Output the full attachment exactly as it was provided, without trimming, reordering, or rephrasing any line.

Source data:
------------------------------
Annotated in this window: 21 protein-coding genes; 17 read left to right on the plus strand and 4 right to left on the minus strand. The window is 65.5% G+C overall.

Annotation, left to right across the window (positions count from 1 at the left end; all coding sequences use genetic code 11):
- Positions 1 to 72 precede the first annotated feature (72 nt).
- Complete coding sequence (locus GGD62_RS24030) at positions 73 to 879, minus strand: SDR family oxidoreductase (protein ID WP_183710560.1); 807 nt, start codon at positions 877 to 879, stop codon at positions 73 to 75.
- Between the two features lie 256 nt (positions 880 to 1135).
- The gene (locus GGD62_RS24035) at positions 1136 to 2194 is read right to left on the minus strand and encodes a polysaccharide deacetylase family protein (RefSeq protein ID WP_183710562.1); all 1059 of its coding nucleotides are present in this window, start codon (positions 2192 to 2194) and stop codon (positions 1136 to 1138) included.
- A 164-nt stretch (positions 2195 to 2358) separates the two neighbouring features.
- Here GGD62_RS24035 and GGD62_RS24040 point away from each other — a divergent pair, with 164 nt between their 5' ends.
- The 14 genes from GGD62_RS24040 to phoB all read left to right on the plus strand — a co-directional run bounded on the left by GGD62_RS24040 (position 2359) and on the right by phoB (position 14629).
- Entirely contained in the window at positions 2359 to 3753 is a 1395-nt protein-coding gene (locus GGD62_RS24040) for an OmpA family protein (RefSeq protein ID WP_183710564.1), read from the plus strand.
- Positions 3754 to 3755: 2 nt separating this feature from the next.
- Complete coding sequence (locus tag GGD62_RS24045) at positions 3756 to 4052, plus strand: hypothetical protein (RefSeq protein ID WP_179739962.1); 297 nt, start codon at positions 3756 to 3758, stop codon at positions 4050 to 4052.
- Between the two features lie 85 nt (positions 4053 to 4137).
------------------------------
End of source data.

Annotated in this window: 21 protein-coding genes; 17 read left to right on the plus strand and 4 right to left on the minus strand. The window is 65.5% G+C overall.

Annotation, left to right across the window (positions count from 1 at the left end; all coding sequences use genetic code 11):
- Positions 1 to 72 precede the first annotated feature (72 nt).
- Complete coding sequence (locus GGD62_RS24030) at positions 73 to 879, minus strand: SDR family oxidoreductase (protein ID WP_183710560.1); 807 nt, start codon at positions 877 to 879, stop codon at positions 73 to 75.
- Between the two features lie 256 nt (positions 880 to 1135).
- The gene (locus GGD62_RS24035) at positions 1136 to 2194 is read right to left on the minus strand and encodes a polysaccharide deacetylase family protein (RefSeq protein ID WP_183710562.1); all 1059 of its coding nucleotides are present in this window, start codon (positions 2192 to 2194) and stop codon (positions 1136 to 1138) included.
- A 164-nt stretch (positions 2195 to 2358) separates the two neighbouring features.
- Here GGD62_RS24035 and GGD62_RS24040 point away from each other — a divergent pair, with 164 nt between their 5' ends.
- The 14 genes from GGD62_RS24040 to phoB all read left to right on the plus strand — a co-directional run bounded on the left by GGD62_RS24040 (position 2359) and on the right by phoB (position 14629).
- Entirely contained in the window at positions 2359 to 3753 is a 1395-nt protein-coding gene (locus GGD62_RS24040) for an OmpA family protein (RefSeq protein ID WP_183710564.1), read from the plus strand.
- Positions 3754 to 3755: 2 nt separating this feature from the next.
- Complete coding sequence (locus tag GGD62_RS24045) at positions 3756 to 4052, plus strand: hypothetical protein (RefSeq protein ID WP_179739962.1); 297 nt, start codon at positions 3756 to 3758, stop codon at positions 4050 to 4052.
- Between the two features lie 85 nt (positions 4053 to 4137).